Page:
Choosing a Good Dog Day Care

Dog day care shouldn’t be a free-for-all. Here’s how to choose a well-run place (and decide whether day care’s right for your dog).

Jolanta Benal, CPDT-KA, CBCC-KA
4-minute read
Episode #23

Nail polish; ribbons braided into the fur; day care. One of these may improve your dog’s quality of life. This week, dog day care – when it’s a good idea, and how to pick the right place. 

Is Dog Day Care Worth It?

Many working people find that they have to spend more time away from their dogs than they might like. A daily visit or two by a dog walker can take care of your dog’s bladder and bowels. But for a social animal, 10 or 12 hours a day is a lot of alone time. Especially for an adolescent dog, boredom plus loneliness plus pent-up steam can produce the three-ingredient dish called trouble. If your dog enjoys the company of other dogs, then a well-run day care may increase her happiness and simultaneously decrease your guilt. And day care can be part of a behavior modification plan for certain forms of separation anxiety.

Check Out the Dog Day Care Premises

I wish this went without saying, but to judge by a couple of establishments I’ve visited, it really, really doesn’t: the day care should be clean and well ventilated. Some doggy aroma, especially on a wet day, is one thing. Feces and stale urine are another, and if the place smells as if the attendants clean it by pouring undiluted bleach over every surface, go elsewhere. Your dog doesn’t need to be breathing harsh fumes all day.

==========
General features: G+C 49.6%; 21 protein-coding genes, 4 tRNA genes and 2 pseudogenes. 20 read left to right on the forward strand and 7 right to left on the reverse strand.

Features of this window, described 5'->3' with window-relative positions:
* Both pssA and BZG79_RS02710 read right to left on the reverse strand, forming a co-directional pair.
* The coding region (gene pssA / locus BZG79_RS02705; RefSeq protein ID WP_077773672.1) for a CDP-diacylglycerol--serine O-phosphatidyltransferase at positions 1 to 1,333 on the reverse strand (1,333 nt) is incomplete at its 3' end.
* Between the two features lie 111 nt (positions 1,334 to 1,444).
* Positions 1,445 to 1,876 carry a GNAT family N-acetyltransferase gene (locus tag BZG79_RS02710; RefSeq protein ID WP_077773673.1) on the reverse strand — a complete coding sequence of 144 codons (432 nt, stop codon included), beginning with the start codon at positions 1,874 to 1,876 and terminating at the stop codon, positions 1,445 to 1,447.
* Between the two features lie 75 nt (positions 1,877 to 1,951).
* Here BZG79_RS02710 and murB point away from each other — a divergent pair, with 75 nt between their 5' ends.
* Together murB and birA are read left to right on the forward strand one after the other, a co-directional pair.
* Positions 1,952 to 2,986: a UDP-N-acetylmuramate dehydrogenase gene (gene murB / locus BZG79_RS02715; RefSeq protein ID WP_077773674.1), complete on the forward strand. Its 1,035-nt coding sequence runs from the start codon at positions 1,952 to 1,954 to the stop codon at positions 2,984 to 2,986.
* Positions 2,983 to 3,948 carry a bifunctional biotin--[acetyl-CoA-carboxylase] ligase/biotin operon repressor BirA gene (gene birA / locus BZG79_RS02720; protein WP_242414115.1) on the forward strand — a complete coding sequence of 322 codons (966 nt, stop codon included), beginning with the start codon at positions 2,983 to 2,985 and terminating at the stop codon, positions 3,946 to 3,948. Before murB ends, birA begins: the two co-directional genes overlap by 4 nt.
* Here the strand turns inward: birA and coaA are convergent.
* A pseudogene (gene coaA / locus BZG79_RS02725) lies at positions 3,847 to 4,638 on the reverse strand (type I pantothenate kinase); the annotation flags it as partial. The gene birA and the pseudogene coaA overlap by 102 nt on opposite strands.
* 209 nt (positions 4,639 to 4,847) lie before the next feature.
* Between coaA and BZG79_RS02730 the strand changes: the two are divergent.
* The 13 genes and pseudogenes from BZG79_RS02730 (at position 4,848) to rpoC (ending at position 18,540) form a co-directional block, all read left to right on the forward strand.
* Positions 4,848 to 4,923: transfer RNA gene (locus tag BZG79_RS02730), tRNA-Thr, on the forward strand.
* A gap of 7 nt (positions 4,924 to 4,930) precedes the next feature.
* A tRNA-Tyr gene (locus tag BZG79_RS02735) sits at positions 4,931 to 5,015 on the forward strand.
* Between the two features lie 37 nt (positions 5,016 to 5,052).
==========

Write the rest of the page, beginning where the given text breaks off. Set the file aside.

The day care should have separate rest and play areas, with dogs rotating in and out. The point of day care is to supply your dog with a reasonable amount of play and social time, not to overtire and stress him; a well-exercised dog will spend a lot of time asleep. Fresh clean water should be available in play areas and individual kennels. Finally, dogs at an indoor day care need outdoor potty walks so they don’t either lose housetraining or make themselves miserable holding in their waste all day.

Look at the Dog Day Care Play Setup

Large and small dogs should have separate play areas or separate play times.


About the Author

Jolanta Benal, CPDT-KA, CBCC-KA

Jolanta holds professional certifications in both training and behavior counseling and belongs to the Association of Professional Dog Trainers and the International Association of Animal Behavior Consultants. She also volunteered with Pet Help Partners, a program of the Humane Society of the United States that works to prevent pet relinquishment. Her approach is generally behaviorist (Pavlovian, Skinnerian and post-Skinnerian learning theory) with a big helping of ethology (animal behavior as observed in non-experimental settings).